IDEAS home Printed from
   My bibliography  Save this article

Beyond Stochastic Volatility and Jumps in Returns and Volatility


  • Garland Durham
  • Yang-Ho Park


While a great deal of attention has been focused on stochastic volatility in stock returns, there is strong evidence suggesting that return distributions have time-varying skewness and kurtosis as well. Under the risk-neutral measure, for example, this can be observed from variation across time in the shape of Black--Scholes implied volatility smiles. This article investigates model characteristics that are consistent with variation in the shape of return distributions using a stochastic volatility model with a regime-switching feature to allow for random changes in the parameters governing volatility of volatility, leverage effect, and jump intensity. The analysis consists of two steps. First, the models are estimated using only information from observed returns and option-implied volatility. Standard model assessment tools indicate a strong preference in favor of the proposed models. Since the information from option-implied skewness and kurtosis is not used in fitting the models, it is available for diagnostic purposes. In the second step of the analysis, regressions of option-implied skewness and kurtosis on the filtered state variables (and some controls) suggest that the models have strong explanatory power for these characteristics.

Suggested Citation

  • Garland Durham & Yang-Ho Park, 2013. "Beyond Stochastic Volatility and Jumps in Returns and Volatility," Journal of Business & Economic Statistics, Taylor & Francis Journals, vol. 31(1), pages 107-121, January.
  • Handle: RePEc:taf:jnlbes:v:31:y:2013:i:1:p:107-121 DOI: 10.1080/07350015.2013.747800

    Download full text from publisher

    File URL:
    Download Restriction: Access to full text is restricted to subscribers.

    As the access to this document is restricted, you may want to search for a different version of it.

    References listed on IDEAS

    1. Todd E. Clark & Taeyoung Doh, 2011. "A Bayesian evaluation of alternative models of trend inflation," Working Paper 1134, Federal Reserve Bank of Cleveland.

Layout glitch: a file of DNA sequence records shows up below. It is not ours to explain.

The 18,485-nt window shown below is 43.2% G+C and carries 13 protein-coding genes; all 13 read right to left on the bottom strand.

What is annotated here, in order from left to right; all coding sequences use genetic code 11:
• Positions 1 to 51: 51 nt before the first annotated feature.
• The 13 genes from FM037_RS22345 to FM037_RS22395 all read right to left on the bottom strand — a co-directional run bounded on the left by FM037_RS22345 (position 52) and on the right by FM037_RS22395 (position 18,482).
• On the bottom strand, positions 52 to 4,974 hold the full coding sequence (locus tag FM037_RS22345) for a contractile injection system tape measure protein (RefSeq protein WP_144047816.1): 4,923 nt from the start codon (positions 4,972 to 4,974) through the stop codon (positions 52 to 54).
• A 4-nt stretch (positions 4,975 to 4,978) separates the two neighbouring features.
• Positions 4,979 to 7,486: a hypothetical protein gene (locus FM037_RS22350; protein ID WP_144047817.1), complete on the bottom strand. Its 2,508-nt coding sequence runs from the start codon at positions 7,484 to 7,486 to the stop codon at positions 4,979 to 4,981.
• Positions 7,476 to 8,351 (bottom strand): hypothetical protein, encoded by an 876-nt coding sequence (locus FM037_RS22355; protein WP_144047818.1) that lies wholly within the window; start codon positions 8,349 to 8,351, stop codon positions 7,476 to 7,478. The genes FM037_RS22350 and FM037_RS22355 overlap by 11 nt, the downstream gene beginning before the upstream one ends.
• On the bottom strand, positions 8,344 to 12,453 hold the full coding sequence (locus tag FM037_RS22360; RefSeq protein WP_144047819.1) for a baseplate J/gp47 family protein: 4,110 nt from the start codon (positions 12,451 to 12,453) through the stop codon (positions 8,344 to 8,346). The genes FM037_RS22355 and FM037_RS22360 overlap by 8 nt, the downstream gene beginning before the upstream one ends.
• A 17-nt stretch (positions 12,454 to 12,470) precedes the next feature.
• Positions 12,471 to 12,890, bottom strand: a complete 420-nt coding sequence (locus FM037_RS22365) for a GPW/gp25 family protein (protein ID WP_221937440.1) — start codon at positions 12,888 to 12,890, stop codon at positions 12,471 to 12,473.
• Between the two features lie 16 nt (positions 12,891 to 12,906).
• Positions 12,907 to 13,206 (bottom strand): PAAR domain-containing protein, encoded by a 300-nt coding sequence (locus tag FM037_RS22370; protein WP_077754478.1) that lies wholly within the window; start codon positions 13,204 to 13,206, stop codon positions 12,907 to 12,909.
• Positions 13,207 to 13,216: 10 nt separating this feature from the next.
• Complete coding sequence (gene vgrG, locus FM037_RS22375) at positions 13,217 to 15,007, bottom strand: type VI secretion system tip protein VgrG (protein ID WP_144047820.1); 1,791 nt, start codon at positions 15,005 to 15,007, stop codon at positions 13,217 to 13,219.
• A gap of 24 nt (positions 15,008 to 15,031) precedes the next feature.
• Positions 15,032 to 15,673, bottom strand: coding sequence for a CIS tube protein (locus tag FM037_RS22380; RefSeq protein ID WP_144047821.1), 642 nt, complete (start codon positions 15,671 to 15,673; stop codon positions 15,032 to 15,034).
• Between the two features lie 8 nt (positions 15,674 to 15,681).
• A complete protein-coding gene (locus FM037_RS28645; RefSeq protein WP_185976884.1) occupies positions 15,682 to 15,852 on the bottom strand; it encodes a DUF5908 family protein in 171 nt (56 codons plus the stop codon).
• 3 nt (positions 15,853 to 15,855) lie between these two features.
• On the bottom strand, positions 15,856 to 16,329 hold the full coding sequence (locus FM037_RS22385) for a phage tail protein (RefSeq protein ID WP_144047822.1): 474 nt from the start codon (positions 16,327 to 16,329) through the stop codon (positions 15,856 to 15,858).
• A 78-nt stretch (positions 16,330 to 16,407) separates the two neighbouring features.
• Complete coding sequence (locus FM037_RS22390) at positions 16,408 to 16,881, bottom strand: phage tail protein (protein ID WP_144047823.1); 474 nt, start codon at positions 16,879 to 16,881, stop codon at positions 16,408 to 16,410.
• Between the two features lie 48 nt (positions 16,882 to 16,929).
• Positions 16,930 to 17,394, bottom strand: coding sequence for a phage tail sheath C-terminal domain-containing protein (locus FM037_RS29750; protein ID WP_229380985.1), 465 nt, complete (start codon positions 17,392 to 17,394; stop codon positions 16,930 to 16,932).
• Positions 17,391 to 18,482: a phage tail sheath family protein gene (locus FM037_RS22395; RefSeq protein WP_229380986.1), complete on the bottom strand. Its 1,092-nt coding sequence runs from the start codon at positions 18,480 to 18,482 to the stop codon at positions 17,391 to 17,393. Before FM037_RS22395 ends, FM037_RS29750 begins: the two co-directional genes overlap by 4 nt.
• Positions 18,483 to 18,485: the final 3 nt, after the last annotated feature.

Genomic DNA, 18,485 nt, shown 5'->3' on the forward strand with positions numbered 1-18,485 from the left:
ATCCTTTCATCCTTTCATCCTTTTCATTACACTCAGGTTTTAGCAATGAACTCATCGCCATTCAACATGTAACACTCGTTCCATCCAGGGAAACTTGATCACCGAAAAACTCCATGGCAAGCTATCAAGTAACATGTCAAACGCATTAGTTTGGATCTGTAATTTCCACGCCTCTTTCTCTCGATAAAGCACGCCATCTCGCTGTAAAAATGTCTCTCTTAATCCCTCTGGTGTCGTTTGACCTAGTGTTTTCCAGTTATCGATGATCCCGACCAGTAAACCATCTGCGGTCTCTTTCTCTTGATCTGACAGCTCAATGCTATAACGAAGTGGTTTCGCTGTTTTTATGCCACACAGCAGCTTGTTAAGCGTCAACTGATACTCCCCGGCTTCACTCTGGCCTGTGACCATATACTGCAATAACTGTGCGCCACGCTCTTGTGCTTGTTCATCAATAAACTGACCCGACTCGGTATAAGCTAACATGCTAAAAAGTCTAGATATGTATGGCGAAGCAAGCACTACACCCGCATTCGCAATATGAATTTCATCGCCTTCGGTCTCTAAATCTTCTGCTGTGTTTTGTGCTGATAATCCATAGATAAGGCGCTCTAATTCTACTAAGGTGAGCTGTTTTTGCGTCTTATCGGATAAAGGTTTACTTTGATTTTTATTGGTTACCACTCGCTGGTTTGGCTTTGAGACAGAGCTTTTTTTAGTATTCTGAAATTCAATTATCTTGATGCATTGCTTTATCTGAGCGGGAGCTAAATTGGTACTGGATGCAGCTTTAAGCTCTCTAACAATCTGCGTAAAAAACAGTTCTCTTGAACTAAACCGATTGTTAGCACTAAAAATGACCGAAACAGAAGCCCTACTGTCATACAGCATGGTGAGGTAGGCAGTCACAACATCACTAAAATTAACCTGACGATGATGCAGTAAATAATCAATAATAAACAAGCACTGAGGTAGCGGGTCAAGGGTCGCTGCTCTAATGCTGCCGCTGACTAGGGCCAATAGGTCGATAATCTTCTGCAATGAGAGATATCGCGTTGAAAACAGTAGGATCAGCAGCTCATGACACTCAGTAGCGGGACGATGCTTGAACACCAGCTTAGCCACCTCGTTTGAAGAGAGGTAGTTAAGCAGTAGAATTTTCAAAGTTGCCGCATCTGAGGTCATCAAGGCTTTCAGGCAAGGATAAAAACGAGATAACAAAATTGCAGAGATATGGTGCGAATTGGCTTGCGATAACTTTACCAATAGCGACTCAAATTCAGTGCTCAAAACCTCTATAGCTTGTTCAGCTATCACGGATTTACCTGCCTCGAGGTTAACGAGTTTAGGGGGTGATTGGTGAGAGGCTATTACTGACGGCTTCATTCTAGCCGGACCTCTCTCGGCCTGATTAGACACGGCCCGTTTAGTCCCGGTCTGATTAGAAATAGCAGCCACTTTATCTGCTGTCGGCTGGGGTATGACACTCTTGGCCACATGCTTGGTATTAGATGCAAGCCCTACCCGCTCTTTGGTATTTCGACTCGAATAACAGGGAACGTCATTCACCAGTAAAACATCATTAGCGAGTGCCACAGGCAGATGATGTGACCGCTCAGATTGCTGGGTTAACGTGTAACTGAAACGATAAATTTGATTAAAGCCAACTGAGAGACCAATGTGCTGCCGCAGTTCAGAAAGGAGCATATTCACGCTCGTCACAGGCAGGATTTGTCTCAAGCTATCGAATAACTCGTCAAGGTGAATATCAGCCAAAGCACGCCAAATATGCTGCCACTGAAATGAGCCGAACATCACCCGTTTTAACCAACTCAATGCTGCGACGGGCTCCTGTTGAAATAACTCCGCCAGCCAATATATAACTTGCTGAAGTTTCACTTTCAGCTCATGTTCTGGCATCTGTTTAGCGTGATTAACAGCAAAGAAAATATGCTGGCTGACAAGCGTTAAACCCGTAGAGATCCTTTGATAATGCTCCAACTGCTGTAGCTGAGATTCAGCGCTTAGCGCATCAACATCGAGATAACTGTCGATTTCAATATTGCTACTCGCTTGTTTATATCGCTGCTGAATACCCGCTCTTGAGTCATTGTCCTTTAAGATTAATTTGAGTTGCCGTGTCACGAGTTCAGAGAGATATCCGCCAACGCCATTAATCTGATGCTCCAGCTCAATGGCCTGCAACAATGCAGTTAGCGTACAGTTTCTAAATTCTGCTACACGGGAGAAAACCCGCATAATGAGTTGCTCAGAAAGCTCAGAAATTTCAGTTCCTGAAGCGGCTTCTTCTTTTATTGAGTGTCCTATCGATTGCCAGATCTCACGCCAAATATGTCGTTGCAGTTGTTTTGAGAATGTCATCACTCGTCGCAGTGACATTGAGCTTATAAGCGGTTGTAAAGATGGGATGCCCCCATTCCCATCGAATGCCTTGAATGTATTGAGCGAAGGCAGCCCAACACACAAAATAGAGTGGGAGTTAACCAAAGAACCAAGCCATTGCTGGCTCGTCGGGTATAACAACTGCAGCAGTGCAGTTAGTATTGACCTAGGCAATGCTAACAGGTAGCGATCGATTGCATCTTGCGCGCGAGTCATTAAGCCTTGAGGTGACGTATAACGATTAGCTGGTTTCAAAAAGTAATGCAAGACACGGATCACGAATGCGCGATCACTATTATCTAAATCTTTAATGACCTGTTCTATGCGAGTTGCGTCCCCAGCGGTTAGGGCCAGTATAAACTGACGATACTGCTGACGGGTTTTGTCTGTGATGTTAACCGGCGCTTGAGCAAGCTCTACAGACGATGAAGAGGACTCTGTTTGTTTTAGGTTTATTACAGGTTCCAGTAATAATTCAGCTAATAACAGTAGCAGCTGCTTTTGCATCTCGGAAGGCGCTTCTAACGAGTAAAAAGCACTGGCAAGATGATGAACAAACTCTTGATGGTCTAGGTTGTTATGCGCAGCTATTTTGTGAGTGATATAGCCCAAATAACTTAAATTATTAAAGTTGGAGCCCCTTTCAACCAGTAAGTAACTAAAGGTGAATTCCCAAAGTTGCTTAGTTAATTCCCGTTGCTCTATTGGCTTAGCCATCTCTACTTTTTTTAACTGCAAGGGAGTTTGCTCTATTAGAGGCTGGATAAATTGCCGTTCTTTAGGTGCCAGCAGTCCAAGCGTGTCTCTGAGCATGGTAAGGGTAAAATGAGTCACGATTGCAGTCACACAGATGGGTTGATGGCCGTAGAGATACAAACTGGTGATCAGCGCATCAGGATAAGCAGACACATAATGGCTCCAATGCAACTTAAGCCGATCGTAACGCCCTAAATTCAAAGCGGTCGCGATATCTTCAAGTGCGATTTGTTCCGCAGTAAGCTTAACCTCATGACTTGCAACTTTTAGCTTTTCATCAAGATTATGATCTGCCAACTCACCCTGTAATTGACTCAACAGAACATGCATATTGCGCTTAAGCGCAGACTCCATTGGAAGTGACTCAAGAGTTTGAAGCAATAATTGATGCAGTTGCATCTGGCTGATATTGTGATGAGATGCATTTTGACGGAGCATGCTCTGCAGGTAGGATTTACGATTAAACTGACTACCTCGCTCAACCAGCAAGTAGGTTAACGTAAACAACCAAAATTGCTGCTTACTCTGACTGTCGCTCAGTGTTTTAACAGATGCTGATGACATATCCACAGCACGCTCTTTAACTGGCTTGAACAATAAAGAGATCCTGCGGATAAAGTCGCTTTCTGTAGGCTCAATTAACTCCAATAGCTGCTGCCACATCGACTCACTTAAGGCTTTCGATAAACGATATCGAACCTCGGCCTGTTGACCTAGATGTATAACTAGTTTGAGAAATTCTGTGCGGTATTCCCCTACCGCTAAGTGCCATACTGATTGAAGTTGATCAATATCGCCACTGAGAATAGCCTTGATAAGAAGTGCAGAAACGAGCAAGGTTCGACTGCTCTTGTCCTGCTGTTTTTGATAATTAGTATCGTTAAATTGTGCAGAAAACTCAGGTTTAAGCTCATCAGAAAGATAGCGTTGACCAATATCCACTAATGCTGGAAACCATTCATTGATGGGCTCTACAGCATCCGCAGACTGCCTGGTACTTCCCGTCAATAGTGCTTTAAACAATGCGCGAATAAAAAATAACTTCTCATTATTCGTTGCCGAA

2. Peter N. Ireland, 2007. "Changes in the Federal Reserve's Inflation Target: Causes and Consequences," Journal of Money, Credit and Banking, Blackwell Publishing, vol. 39(8), pages 1851-1882, December.
    3. Gary Koop & Simon M. Potter, 2007. "Estimation and Forecasting in Models with Multiple Breaks," Review of Economic Studies, Oxford University Press, vol. 74(3), pages 763-789.
    4. Timothy Cogley & Giorgio E. Primiceri & Thomas J. Sargent, 2010. "Inflation-Gap Persistence in the US," American Economic Journal: Macroeconomics, American Economic Association, vol. 2(1), pages 43-69, January.
    5. Todd E. Clark & Troy A. Davig, 2008. "An empirical assessment of the relationships among inflation and short- and long-term expectations," Research Working Paper RWP 08-05, Federal Reserve Bank of Kansas City.
    6. John C. Williams, 2009. "The risk of deflation," FRBSF Economic Letter, Federal Reserve Bank of San Francisco, issue mar27.
    7. James H. Stock & Mark W. Watson, 2007. "Erratum to "Why Has U.S. Inflation Become Harder to Forecast?"," Journal of Money, Credit and Banking, Blackwell Publishing, vol. 39(7), pages 1849-1849, October.
    8. John Geweke, 2010. "Complete and Incomplete Econometric Models," Economics Books, Princeton University Press, edition 1, number 9218.
    9. Koop, Gary & Potter, Simon M., 2011. "Time varying VARs with inequality restrictions," Journal of Economic Dynamics and Control, Elsevier, vol. 35(7), pages 1126-1138, July.
    10. Chan, Joshua & Strachan, Rodney, 2012. "Estimation in Non-Linear Non-Gaussian State Space Models with Precision-Based Methods," MPRA Paper 39360, University Library of Munich, Germany.